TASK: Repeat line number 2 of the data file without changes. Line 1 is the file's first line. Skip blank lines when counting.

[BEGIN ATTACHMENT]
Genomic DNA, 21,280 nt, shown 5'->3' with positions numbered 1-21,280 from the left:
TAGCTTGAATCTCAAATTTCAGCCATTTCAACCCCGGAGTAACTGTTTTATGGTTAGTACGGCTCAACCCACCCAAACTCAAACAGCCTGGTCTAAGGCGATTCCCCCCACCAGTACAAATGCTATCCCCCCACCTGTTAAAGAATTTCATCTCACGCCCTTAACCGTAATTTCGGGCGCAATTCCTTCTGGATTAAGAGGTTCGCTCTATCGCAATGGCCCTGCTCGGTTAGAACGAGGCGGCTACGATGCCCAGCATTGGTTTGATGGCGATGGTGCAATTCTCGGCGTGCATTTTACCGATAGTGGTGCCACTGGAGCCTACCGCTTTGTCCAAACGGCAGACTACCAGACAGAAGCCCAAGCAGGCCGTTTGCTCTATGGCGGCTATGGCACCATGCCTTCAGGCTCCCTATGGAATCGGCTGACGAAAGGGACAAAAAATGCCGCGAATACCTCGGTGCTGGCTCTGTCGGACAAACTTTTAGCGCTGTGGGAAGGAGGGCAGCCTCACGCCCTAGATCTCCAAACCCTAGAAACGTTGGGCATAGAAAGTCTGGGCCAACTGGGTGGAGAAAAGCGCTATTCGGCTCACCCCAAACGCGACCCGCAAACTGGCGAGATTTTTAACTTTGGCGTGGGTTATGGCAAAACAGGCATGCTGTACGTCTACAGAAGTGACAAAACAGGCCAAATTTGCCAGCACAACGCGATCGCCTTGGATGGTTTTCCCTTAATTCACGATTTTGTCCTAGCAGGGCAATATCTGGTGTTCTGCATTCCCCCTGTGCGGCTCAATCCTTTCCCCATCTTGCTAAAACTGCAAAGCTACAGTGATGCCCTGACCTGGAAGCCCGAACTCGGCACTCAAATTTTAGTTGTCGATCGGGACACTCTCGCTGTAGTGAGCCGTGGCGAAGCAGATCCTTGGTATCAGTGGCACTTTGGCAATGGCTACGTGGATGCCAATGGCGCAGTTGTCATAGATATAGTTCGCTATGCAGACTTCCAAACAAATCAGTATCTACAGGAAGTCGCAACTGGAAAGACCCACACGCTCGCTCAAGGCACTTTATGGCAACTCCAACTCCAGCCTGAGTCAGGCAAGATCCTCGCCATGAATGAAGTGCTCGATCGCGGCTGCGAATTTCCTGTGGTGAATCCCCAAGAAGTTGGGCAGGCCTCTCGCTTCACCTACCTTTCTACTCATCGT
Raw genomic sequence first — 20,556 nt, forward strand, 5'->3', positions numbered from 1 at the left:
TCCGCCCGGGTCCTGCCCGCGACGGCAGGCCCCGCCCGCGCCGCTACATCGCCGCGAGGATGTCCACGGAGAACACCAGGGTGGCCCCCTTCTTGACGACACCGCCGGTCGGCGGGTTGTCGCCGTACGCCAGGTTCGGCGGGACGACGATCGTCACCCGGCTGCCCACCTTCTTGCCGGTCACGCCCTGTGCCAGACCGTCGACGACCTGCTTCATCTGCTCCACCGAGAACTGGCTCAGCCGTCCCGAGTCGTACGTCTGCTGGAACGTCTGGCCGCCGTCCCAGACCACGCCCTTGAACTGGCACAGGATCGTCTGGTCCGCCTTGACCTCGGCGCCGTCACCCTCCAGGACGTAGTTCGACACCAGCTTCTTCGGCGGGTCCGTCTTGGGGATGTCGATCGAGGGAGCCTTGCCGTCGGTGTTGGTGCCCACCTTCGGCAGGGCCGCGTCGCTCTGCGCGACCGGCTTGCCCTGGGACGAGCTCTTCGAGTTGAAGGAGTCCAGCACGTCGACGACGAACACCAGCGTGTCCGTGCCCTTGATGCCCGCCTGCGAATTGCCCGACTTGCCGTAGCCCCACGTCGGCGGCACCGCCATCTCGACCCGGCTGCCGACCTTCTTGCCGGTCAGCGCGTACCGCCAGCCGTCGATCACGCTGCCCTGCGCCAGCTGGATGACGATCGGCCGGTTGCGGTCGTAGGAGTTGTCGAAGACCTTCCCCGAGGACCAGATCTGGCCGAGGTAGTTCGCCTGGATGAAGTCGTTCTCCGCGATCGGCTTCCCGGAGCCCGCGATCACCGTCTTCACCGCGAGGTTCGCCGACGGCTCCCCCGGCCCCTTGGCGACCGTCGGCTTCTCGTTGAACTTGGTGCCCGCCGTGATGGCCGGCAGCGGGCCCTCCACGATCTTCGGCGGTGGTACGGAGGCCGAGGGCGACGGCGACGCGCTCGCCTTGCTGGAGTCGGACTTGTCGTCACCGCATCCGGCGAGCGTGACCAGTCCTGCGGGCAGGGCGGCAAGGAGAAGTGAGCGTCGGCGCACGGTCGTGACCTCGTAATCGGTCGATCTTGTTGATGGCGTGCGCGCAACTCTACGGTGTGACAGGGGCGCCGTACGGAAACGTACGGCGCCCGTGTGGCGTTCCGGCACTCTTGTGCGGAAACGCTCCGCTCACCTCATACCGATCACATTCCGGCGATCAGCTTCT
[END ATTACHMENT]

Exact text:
TAGCTTGAATCTCAAATTTCAGCCATTTCAACCCCGGAGTAACTGTTTTATGGTTAGTACGGCTCAACCCACCCAAACTCAAACAGCCTGGTCTAAGGCGATTCCCCCCACCAGTACAAATGCTATCCCCCCACCTGTTAAAGAATTTCATCTCACGCCCTTAACCGTAATTTCGGGCGCAATTCCTTCTGGATTAAGAGGTTCGCTCTATCGCAATGGCCCTGCTCGGTTAGAACGAGGCGGCTACGATGCCCAGCATTGGTTTGATGGCGATGGTGCAATTCTCGGCGTGCATTTTACCGATAGTGGTGCCACTGGAGCCTACCGCTTTGTCCAAACGGCAGACTACCAGACAGAAGCCCAAGCAGGCCGTTTGCTCTATGGCGGCTATGGCACCATGCCTTCAGGCTCCCTATGGAATCGGCTGACGAAAGGGACAAAAAATGCCGCGAATACCTCGGTGCTGGCTCTGTCGGACAAACTTTTAGCGCTGTGGGAAGGAGGGCAGCCTCACGCCCTAGATCTCCAAACCCTAGAAACGTTGGGCATAGAAAGTCTGGGCCAACTGGGTGGAGAAAAGCGCTATTCGGCTCACCCCAAACGCGACCCGCAAACTGGCGAGATTTTTAACTTTGGCGTGGGTTATGGCAAAACAGGCATGCTGTACGTCTACAGAAGTGACAAAACAGGCCAAATTTGCCAGCACAACGCGATCGCCTTGGATGGTTTTCCCTTAATTCACGATTTTGTCCTAGCAGGGCAATATCTGGTGTTCTGCATTCCCCCTGTGCGGCTCAATCCTTTCCCCATCTTGCTAAAACTGCAAAGCTACAGTGATGCCCTGACCTGGAAGCCCGAACTCGGCACTCAAATTTTAGTTGTCGATCGGGACACTCTCGCTGTAGTGAGCCGTGGCGAAGCAGATCCTTGGTATCAGTGGCACTTTGGCAATGGCTACGTGGATGCCAATGGCGCAGTTGTCATAGATATAGTTCGCTATGCAGACTTCCAAACAAATCAGTATCTACAGGAAGTCGCAACTGGAAAGACCCACACGCTCGCTCAAGGCACTTTATGGCAACTCCAACTCCAGCCTGAGTCAGGCAAGATCCTCGCCATGAATGAAGTGCTCGATCGCGGCTGCGAATTTCCTGTGGTGAATCCCCAAGAAGTTGGGCAGGCCTCTCGCTTCACCTACCTTTCTACTCATCGT